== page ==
Simple Tech

At the intersection of third world need and our first world’s gadget obsession lies a number of non-profit organizations attempting to help poor folks through the development of clever low-tech interventions. The rocket stove we featured earlier exemplifies this approach. With a rocket stove, which is made out of simple, easy to repair materials, you can burn twigs, newspaper and scrap wood rather than cutting down whole trees to make charcoal for cooking. Rocket stoves if adopted in wide numbers, have the potential to slow deforestation.

Another example is a wheelchair made out of the ubiquitous plastic lawn chair developed by an organization called the Free Wheelchair Mission. At just $44 a chair to manufacture and ship, the Free Wheelchair Mission hopes to, as they put it, “Transform lives through the gift of mobility”. The wheelchairs they produce use simple, cheap and easily replaceable parts, important in places where you can’t just shuffle down to the local Home Depot.

Our favorite source of what we call “simple tech” can be found in a huge compendium of on this suspicious site. We especially like the “APPRTECH” section which consists of detailed information on everything from solar stills to pedal powered devices.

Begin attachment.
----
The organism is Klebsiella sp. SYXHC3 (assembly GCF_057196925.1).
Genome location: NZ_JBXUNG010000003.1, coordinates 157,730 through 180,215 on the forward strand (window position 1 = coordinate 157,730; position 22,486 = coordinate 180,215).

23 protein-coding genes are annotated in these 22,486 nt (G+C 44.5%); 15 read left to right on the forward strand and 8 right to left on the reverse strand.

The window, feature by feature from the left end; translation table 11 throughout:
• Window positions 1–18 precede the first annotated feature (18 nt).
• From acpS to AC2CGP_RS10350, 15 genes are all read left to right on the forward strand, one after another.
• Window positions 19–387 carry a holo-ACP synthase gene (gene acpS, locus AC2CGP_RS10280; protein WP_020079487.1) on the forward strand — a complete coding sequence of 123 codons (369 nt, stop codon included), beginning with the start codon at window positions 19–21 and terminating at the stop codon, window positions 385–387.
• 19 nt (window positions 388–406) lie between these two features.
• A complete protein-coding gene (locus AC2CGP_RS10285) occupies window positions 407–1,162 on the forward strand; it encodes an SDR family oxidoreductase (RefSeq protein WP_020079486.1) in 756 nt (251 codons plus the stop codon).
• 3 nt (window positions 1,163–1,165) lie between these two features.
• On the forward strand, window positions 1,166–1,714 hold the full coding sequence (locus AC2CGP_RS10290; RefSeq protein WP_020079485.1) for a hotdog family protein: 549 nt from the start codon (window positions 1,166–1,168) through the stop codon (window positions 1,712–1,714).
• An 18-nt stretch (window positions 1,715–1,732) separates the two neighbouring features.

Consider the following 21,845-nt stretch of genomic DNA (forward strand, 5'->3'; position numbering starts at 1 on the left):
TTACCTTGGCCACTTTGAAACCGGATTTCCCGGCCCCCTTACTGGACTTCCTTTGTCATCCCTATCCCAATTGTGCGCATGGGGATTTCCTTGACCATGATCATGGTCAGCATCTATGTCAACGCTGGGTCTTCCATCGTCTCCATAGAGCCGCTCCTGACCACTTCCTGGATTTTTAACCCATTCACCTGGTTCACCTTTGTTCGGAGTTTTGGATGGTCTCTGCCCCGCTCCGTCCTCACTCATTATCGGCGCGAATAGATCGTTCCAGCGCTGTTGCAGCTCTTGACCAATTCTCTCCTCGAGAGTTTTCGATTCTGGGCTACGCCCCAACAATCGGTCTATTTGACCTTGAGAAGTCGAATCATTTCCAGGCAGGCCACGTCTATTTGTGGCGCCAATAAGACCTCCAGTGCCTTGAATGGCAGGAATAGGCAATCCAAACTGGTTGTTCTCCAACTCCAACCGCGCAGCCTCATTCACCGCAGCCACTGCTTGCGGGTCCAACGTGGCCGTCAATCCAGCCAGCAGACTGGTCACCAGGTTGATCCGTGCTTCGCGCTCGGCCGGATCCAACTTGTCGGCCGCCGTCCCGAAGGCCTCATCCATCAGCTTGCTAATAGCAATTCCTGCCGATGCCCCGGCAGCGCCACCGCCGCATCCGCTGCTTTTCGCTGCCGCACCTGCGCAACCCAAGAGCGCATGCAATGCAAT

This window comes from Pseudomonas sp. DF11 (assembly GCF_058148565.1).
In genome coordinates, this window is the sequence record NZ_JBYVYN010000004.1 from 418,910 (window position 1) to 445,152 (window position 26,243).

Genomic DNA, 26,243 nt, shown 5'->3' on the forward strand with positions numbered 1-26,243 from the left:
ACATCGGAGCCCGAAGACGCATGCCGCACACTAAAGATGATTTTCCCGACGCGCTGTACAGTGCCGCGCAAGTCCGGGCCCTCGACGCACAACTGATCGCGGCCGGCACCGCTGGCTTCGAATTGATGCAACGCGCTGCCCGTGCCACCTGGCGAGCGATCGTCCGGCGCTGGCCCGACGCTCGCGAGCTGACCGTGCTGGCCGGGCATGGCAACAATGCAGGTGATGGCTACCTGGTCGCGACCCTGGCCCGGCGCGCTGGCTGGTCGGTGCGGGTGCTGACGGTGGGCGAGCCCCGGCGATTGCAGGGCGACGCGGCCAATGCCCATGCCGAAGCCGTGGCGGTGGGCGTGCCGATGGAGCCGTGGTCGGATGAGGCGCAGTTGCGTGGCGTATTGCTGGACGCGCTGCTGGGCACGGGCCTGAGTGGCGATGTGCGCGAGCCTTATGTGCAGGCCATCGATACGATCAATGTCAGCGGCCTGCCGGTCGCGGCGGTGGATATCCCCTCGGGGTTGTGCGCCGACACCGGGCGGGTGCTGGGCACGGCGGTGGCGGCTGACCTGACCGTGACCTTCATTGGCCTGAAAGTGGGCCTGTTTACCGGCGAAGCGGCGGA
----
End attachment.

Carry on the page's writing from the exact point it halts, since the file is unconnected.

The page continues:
Much of the tech info for third world counties is a strict one-way proposition. The university educated experts parachute in to offer advice to the locals but don’t bother to take any lessons back. Sometimes this arrangement goes bad when the technology developed by the “experts” breaks down when the parts can’t be sourced locally.

There can also be a considerable amount of arrogance in asking poor folks living in places decimated by the legacy of colonialism, and our rapacious WTO/World Bank/global economy to “make do” while we in the first world bleed them dry for the raw materials that keep our SUVs, plasma screens and iPhones running. Isn’t it time we in the first world used some of these low-tech ideas–say by replacing our iPhones with a flock of chickens?

Do you know how many chickens you can get for the price of an iPhone? Two hundred. Of course your deluxe $100 iPhone calling plan courtesy of AT&T will only pay for around 400 pounds of chicken feed a month, so the fiscally prudent will trim that flock down to around 65 chickens. Of course if you let that flock catch the spill-over from the draft horses that will replace your Chevy Yukon when the shit goes down, you can save even more.

Share this post

Leave a comment

Leave a Reply

Your email address will not be published.


2 − 2 =